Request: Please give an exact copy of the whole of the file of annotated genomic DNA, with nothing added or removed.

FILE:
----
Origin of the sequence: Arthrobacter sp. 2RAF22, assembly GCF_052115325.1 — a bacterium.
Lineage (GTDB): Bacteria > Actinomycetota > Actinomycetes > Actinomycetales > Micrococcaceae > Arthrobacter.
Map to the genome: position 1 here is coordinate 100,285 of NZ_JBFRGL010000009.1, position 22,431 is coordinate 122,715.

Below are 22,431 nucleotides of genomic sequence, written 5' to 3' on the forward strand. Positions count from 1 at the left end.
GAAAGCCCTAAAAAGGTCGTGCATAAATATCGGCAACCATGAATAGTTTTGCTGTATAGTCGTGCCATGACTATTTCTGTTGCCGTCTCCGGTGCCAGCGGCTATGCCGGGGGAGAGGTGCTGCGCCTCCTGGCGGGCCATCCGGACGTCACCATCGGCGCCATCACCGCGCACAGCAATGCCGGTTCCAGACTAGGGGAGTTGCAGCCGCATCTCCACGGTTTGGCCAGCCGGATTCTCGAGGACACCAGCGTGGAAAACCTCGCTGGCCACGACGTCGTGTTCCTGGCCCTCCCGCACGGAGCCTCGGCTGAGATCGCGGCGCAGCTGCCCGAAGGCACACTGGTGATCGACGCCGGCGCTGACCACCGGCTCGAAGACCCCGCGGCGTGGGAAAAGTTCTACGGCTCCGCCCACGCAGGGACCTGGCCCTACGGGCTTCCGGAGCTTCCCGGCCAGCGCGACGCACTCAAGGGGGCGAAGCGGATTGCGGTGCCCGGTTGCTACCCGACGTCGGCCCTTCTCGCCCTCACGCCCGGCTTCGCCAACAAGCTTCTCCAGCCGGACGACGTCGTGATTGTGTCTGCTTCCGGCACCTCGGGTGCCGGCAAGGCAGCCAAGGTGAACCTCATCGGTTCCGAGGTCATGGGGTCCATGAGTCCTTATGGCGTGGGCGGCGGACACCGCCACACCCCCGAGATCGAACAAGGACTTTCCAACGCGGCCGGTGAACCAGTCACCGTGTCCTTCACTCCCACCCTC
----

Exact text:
Origin of the sequence: Arthrobacter sp. 2RAF22, assembly GCF_052115325.1 — a bacterium.
Lineage (GTDB): Bacteria > Actinomycetota > Actinomycetes > Actinomycetales > Micrococcaceae > Arthrobacter.
Map to the genome: position 1 here is coordinate 100,285 of NZ_JBFRGL010000009.1, position 22,431 is coordinate 122,715.

Below are 22,431 nucleotides of genomic sequence, written 5' to 3' on the forward strand. Positions count from 1 at the left end.
GAAAGCCCTAAAAAGGTCGTGCATAAATATCGGCAACCATGAATAGTTTTGCTGTATAGTCGTGCCATGACTATTTCTGTTGCCGTCTCCGGTGCCAGCGGCTATGCCGGGGGAGAGGTGCTGCGCCTCCTGGCGGGCCATCCGGACGTCACCATCGGCGCCATCACCGCGCACAGCAATGCCGGTTCCAGACTAGGGGAGTTGCAGCCGCATCTCCACGGTTTGGCCAGCCGGATTCTCGAGGACACCAGCGTGGAAAACCTCGCTGGCCACGACGTCGTGTTCCTGGCCCTCCCGCACGGAGCCTCGGCTGAGATCGCGGCGCAGCTGCCCGAAGGCACACTGGTGATCGACGCCGGCGCTGACCACCGGCTCGAAGACCCCGCGGCGTGGGAAAAGTTCTACGGCTCCGCCCACGCAGGGACCTGGCCCTACGGGCTTCCGGAGCTTCCCGGCCAGCGCGACGCACTCAAGGGGGCGAAGCGGATTGCGGTGCCCGGTTGCTACCCGACGTCGGCCCTTCTCGCCCTCACGCCCGGCTTCGCCAACAAGCTTCTCCAGCCGGACGACGTCGTGATTGTGTCTGCTTCCGGCACCTCGGGTGCCGGCAAGGCAGCCAAGGTGAACCTCATCGGTTCCGAGGTCATGGGGTCCATGAGTCCTTATGGCGTGGGCGGCGGACACCGCCACACCCCCGAGATCGAACAAGGACTTTCCAACGCGGCCGGTGAACCAGTCACCGTGTCCTTCACTCCCACCCTC